Pass through the town of Castleton, and join the conveyor belt of cyclists. You’ll know you’re on the right path when you see the cyclists ahead slowly drop off as the gradient rises. Firstly, they dipped right into the car park already brimming with motorists. Then they turn left, stopping for water and snacks in the café. Within moments of the car park cattle grid, the glory of this climb truly sets in. 5m further, then 10m. The pedal strokes slowing down incrementally with every push. And with every push, you think how much longer. I’m not sure if the stares of drivers coming the other way is encouraging, or not – their mouths slightly a jar at the slight of someone coming up the other way through choice. But the smell of their burning brake pads offers the climbing cyclist a temporary high, pushing them past the hidden bend.

The bend only reveals more road at a similar gradient - two years ago, this was the hardest climb I had done (now overtaken by Bwlch y Groes in North Wales), and wasn’t sure if my legs could push much that hard for much longer. But thankfully, the last km or so is a false flat, in single figure gradients. So, whilst you’re still moving at a snail’s pace, your knees are grateful of the relief.

Hawkshead Hill Climb, from Coniston, to Tarn Hows – Lake District || 2.6km, 6.8% average (January 2017)

Hiding in the central lakes, this hidden gem of an incline lies to the north of Coniston water. Heading north, take the B5285 from Coniston, and follow the road for a couple of km’s. The flat road is surrounded by beautiful pastures, as well as the stillness of Coniston Water, sadly only at you your side for a short time. After you leave the tip of this lake behind you, you’ll find yourself taking a left turn, feeling the rise in the roads gradient imminently.

It’s a quiet, uneven road, with a little gravel that sits uncomfortably under your tyres, left behind by the tractors and Land Rovers - the usual inhabitants of this stretch. Not so much of a slog, but a gentle grind up, round bends, surrounded by collections of district pines. Dry stone walls follow you up for the first km, which flattens for a short while, before creeping up again towards 7 or 8%.

One can comfortably sit back in the saddle and take in the snippets of countryside offered through the cracks in the trees – it’s not hard, apart from a few sharp bends – but it does go on for a little while. After about 2km, you’ll come to a cross roads, sign posted ‘Hawkshead Hill’. Take the left hand turn here towards Tarn Hows and continue up the road for just under a km until you reach the white guest house.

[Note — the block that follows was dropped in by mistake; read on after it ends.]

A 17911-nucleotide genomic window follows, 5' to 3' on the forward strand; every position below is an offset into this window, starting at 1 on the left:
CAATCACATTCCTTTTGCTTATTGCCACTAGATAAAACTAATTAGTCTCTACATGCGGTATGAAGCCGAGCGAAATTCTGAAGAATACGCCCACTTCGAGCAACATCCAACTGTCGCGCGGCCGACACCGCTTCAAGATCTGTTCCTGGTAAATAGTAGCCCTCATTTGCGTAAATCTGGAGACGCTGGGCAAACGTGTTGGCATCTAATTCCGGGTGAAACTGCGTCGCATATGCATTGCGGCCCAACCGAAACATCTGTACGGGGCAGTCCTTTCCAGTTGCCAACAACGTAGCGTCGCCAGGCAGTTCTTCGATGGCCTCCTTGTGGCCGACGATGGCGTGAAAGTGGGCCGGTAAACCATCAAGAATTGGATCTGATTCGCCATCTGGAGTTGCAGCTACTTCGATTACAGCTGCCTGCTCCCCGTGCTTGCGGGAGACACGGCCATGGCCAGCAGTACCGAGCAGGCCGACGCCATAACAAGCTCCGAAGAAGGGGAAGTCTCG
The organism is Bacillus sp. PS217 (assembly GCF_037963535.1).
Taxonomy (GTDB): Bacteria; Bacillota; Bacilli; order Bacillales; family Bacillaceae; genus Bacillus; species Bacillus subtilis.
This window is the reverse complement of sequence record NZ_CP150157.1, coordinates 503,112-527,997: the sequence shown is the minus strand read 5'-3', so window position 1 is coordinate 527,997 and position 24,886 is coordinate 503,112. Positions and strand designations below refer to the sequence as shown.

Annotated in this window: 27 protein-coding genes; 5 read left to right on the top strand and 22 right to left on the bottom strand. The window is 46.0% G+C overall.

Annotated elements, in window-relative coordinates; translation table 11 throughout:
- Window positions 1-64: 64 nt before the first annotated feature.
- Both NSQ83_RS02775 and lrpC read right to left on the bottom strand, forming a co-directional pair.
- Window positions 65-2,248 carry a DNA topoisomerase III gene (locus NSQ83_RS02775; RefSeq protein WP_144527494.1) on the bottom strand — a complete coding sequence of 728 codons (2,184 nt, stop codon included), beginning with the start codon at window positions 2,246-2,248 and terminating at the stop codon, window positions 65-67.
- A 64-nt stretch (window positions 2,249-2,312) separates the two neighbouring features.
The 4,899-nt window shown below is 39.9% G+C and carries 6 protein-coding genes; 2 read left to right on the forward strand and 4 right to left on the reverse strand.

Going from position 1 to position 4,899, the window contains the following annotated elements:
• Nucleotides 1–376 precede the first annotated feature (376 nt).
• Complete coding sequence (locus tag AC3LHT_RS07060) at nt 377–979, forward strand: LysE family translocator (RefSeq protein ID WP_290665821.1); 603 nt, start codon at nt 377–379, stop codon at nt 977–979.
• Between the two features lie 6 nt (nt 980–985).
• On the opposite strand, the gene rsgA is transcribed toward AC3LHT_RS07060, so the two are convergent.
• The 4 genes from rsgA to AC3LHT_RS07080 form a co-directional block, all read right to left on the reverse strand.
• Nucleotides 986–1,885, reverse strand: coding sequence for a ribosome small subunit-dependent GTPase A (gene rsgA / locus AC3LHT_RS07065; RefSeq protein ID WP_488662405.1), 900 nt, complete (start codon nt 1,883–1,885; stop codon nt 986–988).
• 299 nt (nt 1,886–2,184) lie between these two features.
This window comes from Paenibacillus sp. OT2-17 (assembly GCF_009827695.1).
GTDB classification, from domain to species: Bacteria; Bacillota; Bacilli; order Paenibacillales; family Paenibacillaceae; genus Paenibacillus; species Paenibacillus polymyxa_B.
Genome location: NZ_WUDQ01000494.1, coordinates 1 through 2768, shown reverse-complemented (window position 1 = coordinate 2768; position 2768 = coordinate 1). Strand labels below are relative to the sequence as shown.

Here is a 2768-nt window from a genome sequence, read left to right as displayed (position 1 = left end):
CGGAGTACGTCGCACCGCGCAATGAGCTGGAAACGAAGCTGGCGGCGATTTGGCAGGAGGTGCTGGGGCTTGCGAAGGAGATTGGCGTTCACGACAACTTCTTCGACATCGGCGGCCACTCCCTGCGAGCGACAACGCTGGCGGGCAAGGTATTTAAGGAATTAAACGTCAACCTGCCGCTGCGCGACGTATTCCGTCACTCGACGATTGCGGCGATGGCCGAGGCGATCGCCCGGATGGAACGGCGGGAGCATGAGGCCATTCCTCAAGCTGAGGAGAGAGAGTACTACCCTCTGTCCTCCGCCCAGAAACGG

A sharp left onto the single path, and things become noticeably wilder. In autumn, the fading redness of the fallen leaves and bracken ignites the road ahead. Lichen covers the tall walls that lead you to the top of this very gentle climb. And it is sublime.

For about 1.5km, continue along until you reach a heathery plateau, offering a moments peace amid the windy landscapes just passed. I can recommend parking your bike in the small layby on the right-hand side of the road, against the locked gate. Look to the road ahead as it nips and tucks into the swelling surrounding fields, meeting with the hiking paths that circle the tarn. Views across the shallower mountains of the lake district are met with the skies reflection in the rugged waters surface. Continue, as the road traverse back down the hill until you meet with the town of Coniston once more.

Lythe Fell Road Climb and (down) the Cross o Greet - Forest of Bowland || 9.1km, 6-7 % average (August 2017)

The Forest of Bowland landscape is the stuff behind the words of Ted Hughes, the open moors are charged, and rugged, and raw, and beautiful.